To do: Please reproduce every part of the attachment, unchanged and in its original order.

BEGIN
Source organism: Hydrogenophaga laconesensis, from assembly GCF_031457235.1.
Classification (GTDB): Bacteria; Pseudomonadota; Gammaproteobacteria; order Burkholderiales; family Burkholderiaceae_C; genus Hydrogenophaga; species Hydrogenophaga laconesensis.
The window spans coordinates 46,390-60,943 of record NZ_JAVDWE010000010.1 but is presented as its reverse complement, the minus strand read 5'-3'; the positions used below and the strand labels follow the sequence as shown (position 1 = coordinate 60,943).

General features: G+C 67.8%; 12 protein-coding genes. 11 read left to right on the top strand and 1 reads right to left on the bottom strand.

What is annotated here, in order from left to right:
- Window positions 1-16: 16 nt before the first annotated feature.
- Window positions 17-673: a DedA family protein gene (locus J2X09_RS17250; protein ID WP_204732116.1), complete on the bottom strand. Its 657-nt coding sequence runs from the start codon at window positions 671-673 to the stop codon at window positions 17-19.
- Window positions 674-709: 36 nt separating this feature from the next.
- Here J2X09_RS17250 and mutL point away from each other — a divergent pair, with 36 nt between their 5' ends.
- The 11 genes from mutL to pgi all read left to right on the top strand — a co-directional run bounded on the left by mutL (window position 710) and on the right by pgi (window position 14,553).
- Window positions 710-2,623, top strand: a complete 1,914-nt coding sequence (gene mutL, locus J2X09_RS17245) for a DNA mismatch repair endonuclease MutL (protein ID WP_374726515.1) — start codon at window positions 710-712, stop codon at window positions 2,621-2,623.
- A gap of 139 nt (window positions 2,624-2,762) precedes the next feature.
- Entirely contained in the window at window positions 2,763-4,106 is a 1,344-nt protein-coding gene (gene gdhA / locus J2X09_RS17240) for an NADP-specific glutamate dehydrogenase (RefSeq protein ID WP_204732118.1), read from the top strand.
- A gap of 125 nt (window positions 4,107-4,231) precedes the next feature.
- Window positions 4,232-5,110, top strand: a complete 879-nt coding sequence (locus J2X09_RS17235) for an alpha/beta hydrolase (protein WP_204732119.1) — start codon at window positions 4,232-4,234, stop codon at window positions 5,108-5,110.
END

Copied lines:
Source organism: Hydrogenophaga laconesensis, from assembly GCF_031457235.1.
Classification (GTDB): Bacteria; Pseudomonadota; Gammaproteobacteria; order Burkholderiales; family Burkholderiaceae_C; genus Hydrogenophaga; species Hydrogenophaga laconesensis.
The window spans coordinates 46,390-60,943 of record NZ_JAVDWE010000010.1 but is presented as its reverse complement, the minus strand read 5'-3'; the positions used below and the strand labels follow the sequence as shown (position 1 = coordinate 60,943).

General features: G+C 67.8%; 12 protein-coding genes. 11 read left to right on the top strand and 1 reads right to left on the bottom strand.

What is annotated here, in order from left to right:
- Window positions 1-16: 16 nt before the first annotated feature.
- Window positions 17-673: a DedA family protein gene (locus J2X09_RS17250; protein ID WP_204732116.1), complete on the bottom strand. Its 657-nt coding sequence runs from the start codon at window positions 671-673 to the stop codon at window positions 17-19.
- Window positions 674-709: 36 nt separating this feature from the next.
- Here J2X09_RS17250 and mutL point away from each other — a divergent pair, with 36 nt between their 5' ends.
- The 11 genes from mutL to pgi all read left to right on the top strand — a co-directional run bounded on the left by mutL (window position 710) and on the right by pgi (window position 14,553).
- Window positions 710-2,623, top strand: a complete 1,914-nt coding sequence (gene mutL, locus J2X09_RS17245) for a DNA mismatch repair endonuclease MutL (protein ID WP_374726515.1) — start codon at window positions 710-712, stop codon at window positions 2,621-2,623.
- A gap of 139 nt (window positions 2,624-2,762) precedes the next feature.
- Entirely contained in the window at window positions 2,763-4,106 is a 1,344-nt protein-coding gene (gene gdhA / locus J2X09_RS17240) for an NADP-specific glutamate dehydrogenase (RefSeq protein ID WP_204732118.1), read from the top strand.
- A gap of 125 nt (window positions 4,107-4,231) precedes the next feature.
- Window positions 4,232-5,110, top strand: a complete 879-nt coding sequence (locus J2X09_RS17235) for an alpha/beta hydrolase (protein WP_204732119.1) — start codon at window positions 4,232-4,234, stop codon at window positions 5,108-5,110.